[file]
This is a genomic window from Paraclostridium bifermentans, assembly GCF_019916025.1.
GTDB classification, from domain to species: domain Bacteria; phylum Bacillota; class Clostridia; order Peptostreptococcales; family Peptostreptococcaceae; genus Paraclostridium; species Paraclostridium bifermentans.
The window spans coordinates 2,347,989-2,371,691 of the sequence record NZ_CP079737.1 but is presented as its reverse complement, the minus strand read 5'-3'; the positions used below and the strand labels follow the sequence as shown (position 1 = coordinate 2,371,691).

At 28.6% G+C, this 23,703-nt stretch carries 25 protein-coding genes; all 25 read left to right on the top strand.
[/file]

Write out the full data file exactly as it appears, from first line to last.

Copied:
This is a genomic window from Paraclostridium bifermentans, assembly GCF_019916025.1.
GTDB classification, from domain to species: domain Bacteria; phylum Bacillota; class Clostridia; order Peptostreptococcales; family Peptostreptococcaceae; genus Paraclostridium; species Paraclostridium bifermentans.
The window spans coordinates 2,347,989-2,371,691 of the sequence record NZ_CP079737.1 but is presented as its reverse complement, the minus strand read 5'-3'; the positions used below and the strand labels follow the sequence as shown (position 1 = coordinate 2,371,691).

At 28.6% G+C, this 23,703-nt stretch carries 25 protein-coding genes; all 25 read left to right on the top strand.